Americas

A Thousand Lives: Solo Travel Done Right

 “Never go on trips with anyone you do not love.” ~ Ernest Hemingway. Image from minimalstudent.com.

Sitting on a bench in historic Long Grove, Illinois, tossing pieces of sugar cookie to the sparrows and humming “Feed the Birds” on a breezy summer day the year before graduation, I vowed to make the most of my alone time.  Now, two years after college, still job-hunting and full of free time, I have a more complicated relationship with solo outings.

Traveling with the people I love, especially on longer trips, is difficult.  My mom, who raised me on Samantha Brown’s travel specials, is bedridden due to a plethora of health issues.  Many of my friends are scattered cross-country and working full-time, struggling with payments for grad school and weddings (a whole ‘nother can of worms!).  Through generous graduation gifts and pay from a few phenomenal temporary jobs, I have been able to amass a nice nest of savings.  And, by virtue of my continued unemployment, a largely blank and flexible calendar.

Solo Sparrow

In my naïveté, I spent the first six months of unemployment post-grad in a perpetual loop of anxious online applying and “Why me?” depression.  Transitioning from the manufactured tracks of academia, where goals and checkpoints are as glaring as Vegas billboards, to the chaos and confusion of adulthood’s unlimited choices really brought on the existentialism.  I might as well have been wearing a black beret and beating bongos while I questioned that whole “meaning of life” thing.

I think that many times when we travel the true “escape” isn’t from freezing Chicago winters to beaches and umbrella drinks but from brains filled with these types of questions. From thoughts that only make us feel emptier to minds expanded with the fertile, life-giving connections we make away from home.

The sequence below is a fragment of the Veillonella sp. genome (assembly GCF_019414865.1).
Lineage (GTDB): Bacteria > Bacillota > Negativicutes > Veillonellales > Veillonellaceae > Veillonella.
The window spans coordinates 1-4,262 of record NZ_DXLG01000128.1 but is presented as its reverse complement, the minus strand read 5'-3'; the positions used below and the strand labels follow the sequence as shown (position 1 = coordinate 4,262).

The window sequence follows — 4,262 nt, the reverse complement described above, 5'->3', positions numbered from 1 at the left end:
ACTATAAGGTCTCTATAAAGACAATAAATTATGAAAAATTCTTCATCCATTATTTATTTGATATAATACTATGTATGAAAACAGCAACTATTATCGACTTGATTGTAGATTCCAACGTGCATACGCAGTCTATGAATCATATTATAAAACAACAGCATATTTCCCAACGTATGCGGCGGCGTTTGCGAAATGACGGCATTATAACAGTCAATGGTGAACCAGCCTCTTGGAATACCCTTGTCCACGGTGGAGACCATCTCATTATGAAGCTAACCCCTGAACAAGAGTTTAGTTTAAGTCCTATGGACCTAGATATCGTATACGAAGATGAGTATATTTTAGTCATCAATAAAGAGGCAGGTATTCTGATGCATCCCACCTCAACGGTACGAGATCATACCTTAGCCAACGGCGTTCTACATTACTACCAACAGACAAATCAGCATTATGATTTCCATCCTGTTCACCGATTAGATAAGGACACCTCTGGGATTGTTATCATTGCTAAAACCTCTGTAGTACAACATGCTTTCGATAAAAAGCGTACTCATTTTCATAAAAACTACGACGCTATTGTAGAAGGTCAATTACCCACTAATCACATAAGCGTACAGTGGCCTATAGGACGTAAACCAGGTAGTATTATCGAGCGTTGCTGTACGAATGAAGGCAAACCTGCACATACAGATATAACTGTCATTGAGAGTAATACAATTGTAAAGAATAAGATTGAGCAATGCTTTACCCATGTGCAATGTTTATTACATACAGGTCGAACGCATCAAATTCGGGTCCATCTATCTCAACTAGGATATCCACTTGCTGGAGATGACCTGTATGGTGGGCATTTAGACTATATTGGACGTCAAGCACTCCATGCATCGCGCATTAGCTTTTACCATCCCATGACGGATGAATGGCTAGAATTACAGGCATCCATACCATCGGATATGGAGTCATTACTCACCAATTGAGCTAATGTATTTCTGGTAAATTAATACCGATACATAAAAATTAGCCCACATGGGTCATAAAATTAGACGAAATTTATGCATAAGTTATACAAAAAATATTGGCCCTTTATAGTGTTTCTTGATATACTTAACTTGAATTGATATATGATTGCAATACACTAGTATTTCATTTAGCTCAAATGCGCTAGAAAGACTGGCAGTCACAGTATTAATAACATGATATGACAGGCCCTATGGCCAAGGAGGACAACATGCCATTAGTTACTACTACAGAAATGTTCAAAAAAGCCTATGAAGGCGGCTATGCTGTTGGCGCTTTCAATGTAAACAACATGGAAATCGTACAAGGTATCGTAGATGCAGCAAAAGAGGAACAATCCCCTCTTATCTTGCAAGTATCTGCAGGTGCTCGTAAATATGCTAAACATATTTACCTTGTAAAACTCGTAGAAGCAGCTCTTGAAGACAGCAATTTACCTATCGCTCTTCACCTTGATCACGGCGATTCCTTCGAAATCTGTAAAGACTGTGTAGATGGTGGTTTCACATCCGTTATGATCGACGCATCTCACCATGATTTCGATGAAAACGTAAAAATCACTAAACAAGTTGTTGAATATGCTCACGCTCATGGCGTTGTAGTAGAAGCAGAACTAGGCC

When you’re traveling alone, it doesn’t take long to feel like you’re traveling with those you love.  You’re chowing down on eggs and grits at the Clover Grill in New Orleans, laughing with the grill cook over the Kathy Griffin standup playing on the TV in the corner. Or you’re debating Lindsay Lohan as Liz Taylor with a true Southern gentleman (straw hat, polished wood cane, crisp white cotton shirt and all).

The Clover Grill, New Orleans, LA

The Clover Grill, New Orleans, Louisiana

You’re imagining what it would be like to be loved here . . . late nights at this 24-hour local institution, arriving with a dog-eared paperback and sipping on coffee by the window.  And when you travel well, just as when you read well, you can live those thousand different lives. Even when alone. Now that’s an escape.

Here at “One, Please!” we’ll be talking pros and cons of these solo travel escapes with this author’s inevitable feminist twist.  To come: street harassment while traveling, female health and birth control abroad, and much more!  I’m just wetting my feet as a Go Girl, so please join the discussion!  Let me know what solo travel issues matter to you.  Your wishes are my command, ladies!

 

 

Ann Santori
Blogger and podcaster
Ann Santori is a B.A. graduate in English Literature and Political Science from Carthage College in Kenosha, WI. She was born and (partially) raised in Chicago, IL before moving to the suburbs and therefore igniting her life-long desire to travel far beyond towns where the only thing open past 9pm is the IHOP.

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